H.D. Woodson senior Antwan Walker stepped out of the rental car last April and was star-struck. Duke men’s basketball Coach Mike Krzyzewski walked past him in the parking lot just days after leading the Blue Devils to the 2015 national championship.
Walker and Woodson boys’ basketball Coach Trey Mines had trekked to the Dallas suburbs so Walker could play in his first national event at a shoe-sponsored tournament with a Richmond-based AAU team. The slender 6-foot-7 star had just been named D.C. Interscholastic Athletic Association player of the year after leading the Warriors to their first league title, but Mines kept reminding him “nobody knows you still.”
When Walker walked inside, he wasn’t the tallest person in the gym anymore. Everyone on the floor could dunk like him. College head coaches he had seen only on television watched his team play. By the time Walker got home, seven Division I coaches had called Mines asking to set up a workout. D.C.’s best kept basketball secret was out.
“Dude,” Mines told Walker at the time, “there’s a whole different world of basketball than what you see in D.C. public school basketball.”
Walker’s rise as a recruit has coincided with the Warriors’ ascent to the top of the local boys’ basketball scene. No. 1 Woodson (31-0), which faces No. 14 Gonzaga on Thursday at Verizon Center in the D.C. State Athletic Association tournament semifinals, is just two wins shy of becoming the first city public school boys’ basketball team to finish a season undefeated since Spingarn accomplished the feat in 1985 with future NBA player Sherman Douglas.
But Douglas was a household name, even before the proliferation of websites and tournaments that dominate the recruiting landscape today. Walker, 17, didn’t play his first organized game of basketball until he joined Woodson’s junior varsity team as a freshman.
Only when Walker experienced a growth spurt before his sophomore year did Mines understand he might have found the late bloomer to push the Warriors to another level.
Walker was raw and barely talked in front of strangers, but he already could jump higher than anyone in school. His awareness, skill set and athleticism seemed to improve with each passing month. By the end of his sophomore year, he had become Woodson’s best player. Last season, he evolved into the city’s top performer, and his passion for the game strengthened.
“It just feels right, like I’m supposed to be there,” Walker said. “It’s like I’m supposed to be in the gym every time I’m in the gym. It feels like I can just come to it any time.”
His elevated profile brought unfamiliar faces as local AAU teams began lining up to convince Walker to play for them in the offseason. But growing up in Southeast Washington in a single-parent household, raised by his mother, who works two jobs as a hairdresser and cashier, Walker had always been wary of trusting new people.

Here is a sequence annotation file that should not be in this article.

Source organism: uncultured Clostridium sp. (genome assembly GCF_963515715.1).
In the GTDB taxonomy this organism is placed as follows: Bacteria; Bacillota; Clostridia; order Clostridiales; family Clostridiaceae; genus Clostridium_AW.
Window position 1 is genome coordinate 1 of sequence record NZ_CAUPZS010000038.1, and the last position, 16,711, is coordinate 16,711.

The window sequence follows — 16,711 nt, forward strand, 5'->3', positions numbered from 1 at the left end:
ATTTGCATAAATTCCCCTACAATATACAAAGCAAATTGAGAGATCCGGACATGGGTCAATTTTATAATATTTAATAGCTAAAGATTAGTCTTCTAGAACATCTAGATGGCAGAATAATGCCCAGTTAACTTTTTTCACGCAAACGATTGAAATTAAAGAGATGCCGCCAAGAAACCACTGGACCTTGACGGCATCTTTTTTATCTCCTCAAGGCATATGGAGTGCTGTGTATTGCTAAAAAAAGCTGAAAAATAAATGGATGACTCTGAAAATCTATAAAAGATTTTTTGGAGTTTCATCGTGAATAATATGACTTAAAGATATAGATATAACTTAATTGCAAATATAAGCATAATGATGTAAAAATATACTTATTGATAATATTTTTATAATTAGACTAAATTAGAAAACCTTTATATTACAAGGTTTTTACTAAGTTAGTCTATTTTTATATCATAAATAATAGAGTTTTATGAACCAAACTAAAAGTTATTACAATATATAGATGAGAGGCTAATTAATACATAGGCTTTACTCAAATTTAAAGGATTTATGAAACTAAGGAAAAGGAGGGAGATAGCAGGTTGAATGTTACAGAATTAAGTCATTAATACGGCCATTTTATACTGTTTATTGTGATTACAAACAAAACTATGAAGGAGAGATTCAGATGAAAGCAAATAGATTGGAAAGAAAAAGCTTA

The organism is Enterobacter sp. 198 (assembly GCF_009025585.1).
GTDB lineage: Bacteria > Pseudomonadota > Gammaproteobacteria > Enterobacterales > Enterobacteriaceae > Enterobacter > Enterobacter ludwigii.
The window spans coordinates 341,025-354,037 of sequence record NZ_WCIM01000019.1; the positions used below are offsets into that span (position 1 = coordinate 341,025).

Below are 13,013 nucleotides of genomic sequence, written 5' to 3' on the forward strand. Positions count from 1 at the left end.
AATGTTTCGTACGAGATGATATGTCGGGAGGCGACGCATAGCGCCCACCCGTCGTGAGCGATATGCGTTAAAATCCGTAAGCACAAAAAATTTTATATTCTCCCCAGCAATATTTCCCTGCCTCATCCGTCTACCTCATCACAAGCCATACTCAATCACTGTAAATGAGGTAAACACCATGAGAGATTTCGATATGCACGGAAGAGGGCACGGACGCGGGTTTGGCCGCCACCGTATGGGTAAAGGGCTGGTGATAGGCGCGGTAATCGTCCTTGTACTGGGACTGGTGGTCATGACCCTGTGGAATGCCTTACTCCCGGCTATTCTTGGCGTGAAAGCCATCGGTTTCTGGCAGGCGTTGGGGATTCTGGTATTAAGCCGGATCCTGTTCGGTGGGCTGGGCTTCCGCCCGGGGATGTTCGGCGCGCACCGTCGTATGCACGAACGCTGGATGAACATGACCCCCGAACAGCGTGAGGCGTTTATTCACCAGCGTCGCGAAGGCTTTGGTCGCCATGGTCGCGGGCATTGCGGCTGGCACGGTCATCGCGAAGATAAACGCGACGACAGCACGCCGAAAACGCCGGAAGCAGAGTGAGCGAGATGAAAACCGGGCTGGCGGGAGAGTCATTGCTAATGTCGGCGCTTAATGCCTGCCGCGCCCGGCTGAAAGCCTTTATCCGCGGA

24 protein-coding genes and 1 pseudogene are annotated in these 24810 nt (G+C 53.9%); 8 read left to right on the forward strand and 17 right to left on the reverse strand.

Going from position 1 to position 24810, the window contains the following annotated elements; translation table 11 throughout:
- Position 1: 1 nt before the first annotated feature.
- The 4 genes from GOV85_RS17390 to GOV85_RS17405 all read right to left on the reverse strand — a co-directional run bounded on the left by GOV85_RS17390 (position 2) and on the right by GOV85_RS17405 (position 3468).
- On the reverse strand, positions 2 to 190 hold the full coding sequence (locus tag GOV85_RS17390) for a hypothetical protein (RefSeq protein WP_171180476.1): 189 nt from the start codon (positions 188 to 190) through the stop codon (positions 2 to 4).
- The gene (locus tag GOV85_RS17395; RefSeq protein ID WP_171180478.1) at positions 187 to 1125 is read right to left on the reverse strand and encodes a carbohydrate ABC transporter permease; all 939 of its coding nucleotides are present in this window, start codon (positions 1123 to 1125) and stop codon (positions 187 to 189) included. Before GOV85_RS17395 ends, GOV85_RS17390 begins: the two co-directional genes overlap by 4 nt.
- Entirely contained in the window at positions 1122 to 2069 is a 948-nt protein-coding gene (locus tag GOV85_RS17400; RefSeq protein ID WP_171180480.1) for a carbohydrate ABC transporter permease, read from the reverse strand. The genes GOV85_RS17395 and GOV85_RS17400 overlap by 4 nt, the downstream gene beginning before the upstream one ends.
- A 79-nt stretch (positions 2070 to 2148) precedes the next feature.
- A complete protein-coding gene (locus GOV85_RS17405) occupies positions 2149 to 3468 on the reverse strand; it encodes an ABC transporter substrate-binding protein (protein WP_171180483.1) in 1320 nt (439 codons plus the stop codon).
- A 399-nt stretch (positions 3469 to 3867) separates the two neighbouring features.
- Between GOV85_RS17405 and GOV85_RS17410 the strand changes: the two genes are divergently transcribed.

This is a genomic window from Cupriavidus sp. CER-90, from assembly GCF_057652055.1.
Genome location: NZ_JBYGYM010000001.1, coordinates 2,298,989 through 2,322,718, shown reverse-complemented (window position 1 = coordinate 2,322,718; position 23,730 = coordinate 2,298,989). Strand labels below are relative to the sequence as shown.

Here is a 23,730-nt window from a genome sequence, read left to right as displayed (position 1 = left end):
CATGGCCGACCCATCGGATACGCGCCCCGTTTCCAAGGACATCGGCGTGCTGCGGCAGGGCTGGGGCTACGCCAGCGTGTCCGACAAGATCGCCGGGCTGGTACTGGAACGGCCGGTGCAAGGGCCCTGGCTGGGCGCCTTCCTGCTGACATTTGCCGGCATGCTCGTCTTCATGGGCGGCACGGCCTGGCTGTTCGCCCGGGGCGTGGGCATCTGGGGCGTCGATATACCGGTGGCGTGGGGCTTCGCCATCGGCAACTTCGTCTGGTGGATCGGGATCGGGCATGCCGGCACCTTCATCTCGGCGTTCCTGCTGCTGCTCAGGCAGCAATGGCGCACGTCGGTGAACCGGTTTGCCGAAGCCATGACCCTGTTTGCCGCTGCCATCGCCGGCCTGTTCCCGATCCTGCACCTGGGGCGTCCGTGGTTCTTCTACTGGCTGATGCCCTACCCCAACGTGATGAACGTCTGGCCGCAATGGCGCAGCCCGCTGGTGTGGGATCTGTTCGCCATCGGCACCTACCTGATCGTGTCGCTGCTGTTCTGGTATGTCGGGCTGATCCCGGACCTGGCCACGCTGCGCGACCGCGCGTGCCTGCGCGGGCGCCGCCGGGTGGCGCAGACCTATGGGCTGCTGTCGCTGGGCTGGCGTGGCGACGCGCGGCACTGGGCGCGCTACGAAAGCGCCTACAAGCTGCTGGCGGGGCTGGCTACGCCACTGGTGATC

He clams up in front of reporters and gets shy around college recruiters. These traits served him well in a basketball recruiting hotbed such as Washington. While adults he hardly knew kept calling and making house visits, trying to convince him what would be best for his future, Walker chose his own path.
“You’ve got to get to know them, and I’ve gotten to know [Mines] really well,” Walker said. “I can tell if somebody is a good person, and he’s a good person.”
These days, an afternoon doesn’t go by without Mines’s cellphone lighting up with someone calling to ask about one of his players. Walker’s presence led sophomores Kiyon Boyd and Derquan Washington to transfer from Dunbar to Woodson this year, and together they have led a six-man rotation that is suddenly the talk of the town.
Walker is the team’s extrovert on the court, known for acrobatic alley-oop dunks and emphatic blocks. He was named the DCIAA player of the year for the second straight year last week when Woodson repeated as league champions. The accolades, combined with an improved jump shot and more playing time on the wing, have Walker’s college options growing.
Almost 15 Division I schools, mostly from mid-major conferences, have offered a scholarship for next year. But teams from the ACC, SEC, Big 12 and Big East have expressed interest if Walker goes to prep school after graduation this spring because he only turned 17 in November.
Walker said he’s not concerned with the uncertainty; his focus is squarely on proving Woodson’s unblemished run this winter is no fluke against a Washington Catholic Athletic Conference powerhouse Thursday. Mines, however, wonders what might come next for his once-overlooked star player.
“He’s still in awe, and he’s still learning new tricks every day,” Mines said. “But conceivably, the kid could be a pro in four or five years.”